As some of you might have seen, I am testing some Carbide3D ZrN single flute endmills and ran my 1/8” one too hard and got it gummed up with aluminum on the surface. With the naked eye, it just looked gray, almost like the coating wore off, but with closer inspection, it was aluminum coated onto the surface.
I decided to do some research on how to remove the aluminum and knowing that sodium hydroxide (NaOH) reacts with aluminum to form water soluble sodium aluminate (https://en.wikipedia.org/wiki/Sodium_aluminate) and hydrogen gas. Some people online were concerned about it reacting with the ZrN coating but a few different sources I found mentioned that this reaction won’t occur until 500C. (https://ntrs.nasa.gov/archive/nasa/casi.ntrs.nasa.gov/19660022570.pdf & https://chemiday.com/en/reaction/3-1-0-560)
As such, I went ahead and taped the endmill to the side of a beaker where the ZrN part was in a 1M NaOH solution. I left if for 30 min and returned to find it nearly entirely cleaned! The largest piece of aluminum was still stuck on, albeit much smaller. All the rest was nearly gone.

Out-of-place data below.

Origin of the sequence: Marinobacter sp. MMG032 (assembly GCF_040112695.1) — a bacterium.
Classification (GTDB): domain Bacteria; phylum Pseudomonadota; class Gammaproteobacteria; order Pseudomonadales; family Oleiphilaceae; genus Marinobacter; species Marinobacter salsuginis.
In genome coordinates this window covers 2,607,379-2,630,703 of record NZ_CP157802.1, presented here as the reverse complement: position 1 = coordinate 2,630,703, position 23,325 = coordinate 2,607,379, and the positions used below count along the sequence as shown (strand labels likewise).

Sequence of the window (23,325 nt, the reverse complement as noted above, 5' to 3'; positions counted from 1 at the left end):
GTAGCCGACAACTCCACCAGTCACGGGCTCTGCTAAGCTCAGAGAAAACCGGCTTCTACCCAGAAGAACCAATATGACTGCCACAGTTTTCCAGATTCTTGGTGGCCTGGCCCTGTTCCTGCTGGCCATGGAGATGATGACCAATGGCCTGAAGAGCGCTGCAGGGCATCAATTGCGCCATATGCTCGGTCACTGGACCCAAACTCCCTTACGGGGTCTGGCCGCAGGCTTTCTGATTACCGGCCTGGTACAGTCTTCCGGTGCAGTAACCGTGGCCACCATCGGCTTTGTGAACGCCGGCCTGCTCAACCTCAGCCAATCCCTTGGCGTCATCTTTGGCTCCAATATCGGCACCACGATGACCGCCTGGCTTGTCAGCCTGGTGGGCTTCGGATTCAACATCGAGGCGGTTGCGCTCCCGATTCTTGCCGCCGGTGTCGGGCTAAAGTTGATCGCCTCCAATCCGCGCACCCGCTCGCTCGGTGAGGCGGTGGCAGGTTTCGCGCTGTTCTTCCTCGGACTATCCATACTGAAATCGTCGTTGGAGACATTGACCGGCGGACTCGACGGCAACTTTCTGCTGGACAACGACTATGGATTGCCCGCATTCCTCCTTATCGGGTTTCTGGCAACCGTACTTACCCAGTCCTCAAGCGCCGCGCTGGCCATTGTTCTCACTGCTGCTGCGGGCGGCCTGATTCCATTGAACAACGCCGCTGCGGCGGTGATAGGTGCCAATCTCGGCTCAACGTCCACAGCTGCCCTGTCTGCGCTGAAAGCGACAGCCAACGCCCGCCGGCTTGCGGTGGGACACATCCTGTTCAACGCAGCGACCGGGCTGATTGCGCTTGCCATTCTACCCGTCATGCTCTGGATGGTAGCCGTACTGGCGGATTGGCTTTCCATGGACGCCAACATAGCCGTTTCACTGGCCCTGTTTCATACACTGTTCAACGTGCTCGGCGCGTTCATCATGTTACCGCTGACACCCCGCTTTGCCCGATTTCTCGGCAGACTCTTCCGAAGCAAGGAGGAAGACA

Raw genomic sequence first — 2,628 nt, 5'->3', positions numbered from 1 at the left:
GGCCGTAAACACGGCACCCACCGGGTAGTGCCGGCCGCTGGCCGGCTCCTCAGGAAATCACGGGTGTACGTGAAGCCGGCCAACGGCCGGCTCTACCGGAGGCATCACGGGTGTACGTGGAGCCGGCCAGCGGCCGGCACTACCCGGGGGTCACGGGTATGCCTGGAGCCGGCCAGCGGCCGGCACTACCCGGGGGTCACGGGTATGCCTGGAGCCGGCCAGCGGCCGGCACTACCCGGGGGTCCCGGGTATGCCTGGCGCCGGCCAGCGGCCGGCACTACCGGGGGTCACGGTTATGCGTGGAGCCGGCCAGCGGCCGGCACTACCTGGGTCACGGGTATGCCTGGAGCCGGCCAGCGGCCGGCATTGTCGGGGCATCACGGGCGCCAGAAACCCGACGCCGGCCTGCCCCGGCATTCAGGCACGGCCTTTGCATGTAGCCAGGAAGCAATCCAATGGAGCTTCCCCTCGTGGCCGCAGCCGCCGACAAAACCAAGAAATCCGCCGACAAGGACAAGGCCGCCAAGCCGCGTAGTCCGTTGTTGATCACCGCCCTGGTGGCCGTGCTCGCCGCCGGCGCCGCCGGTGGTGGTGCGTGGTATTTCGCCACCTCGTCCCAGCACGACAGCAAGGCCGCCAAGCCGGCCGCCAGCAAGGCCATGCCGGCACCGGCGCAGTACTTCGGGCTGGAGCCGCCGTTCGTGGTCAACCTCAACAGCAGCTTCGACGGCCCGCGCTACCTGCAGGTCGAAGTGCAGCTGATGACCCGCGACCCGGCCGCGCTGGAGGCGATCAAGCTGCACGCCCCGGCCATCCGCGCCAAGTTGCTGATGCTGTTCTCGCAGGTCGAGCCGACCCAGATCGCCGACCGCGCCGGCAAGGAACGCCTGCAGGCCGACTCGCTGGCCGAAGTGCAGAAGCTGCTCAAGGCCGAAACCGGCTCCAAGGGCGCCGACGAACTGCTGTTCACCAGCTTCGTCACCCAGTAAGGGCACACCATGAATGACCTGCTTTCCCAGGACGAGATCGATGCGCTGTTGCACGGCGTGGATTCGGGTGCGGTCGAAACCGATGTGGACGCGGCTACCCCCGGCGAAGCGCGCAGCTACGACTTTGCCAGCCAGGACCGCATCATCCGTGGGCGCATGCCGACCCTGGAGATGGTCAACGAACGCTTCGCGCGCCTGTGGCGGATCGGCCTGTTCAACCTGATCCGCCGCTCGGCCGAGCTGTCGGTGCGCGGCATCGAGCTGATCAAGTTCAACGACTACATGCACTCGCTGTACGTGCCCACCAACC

However, it was not without its costs. It looks like the aluminum that was stuck pitted the surface and left it slightly damaged, however still looking remarkably better than before. There also looked to be some small remnants on the surface that may react with more time. I have yet to test how well it cut again, I would imagine fairly well (certainly better than it did with aluminum coating the surface), but I did notice I broke the tip, which will impact performance.
(I also figured out how to make the entire image in focus so these pictures are better)
New 1/8" ZrN coated single flute endmill from Carbide3D
Pitting on the Surface
I recommend you give this a try to clean ZrN endmills covered in aluminum, it won’t return them perfectly to their former glory but you should be able to get a few more uses out of them.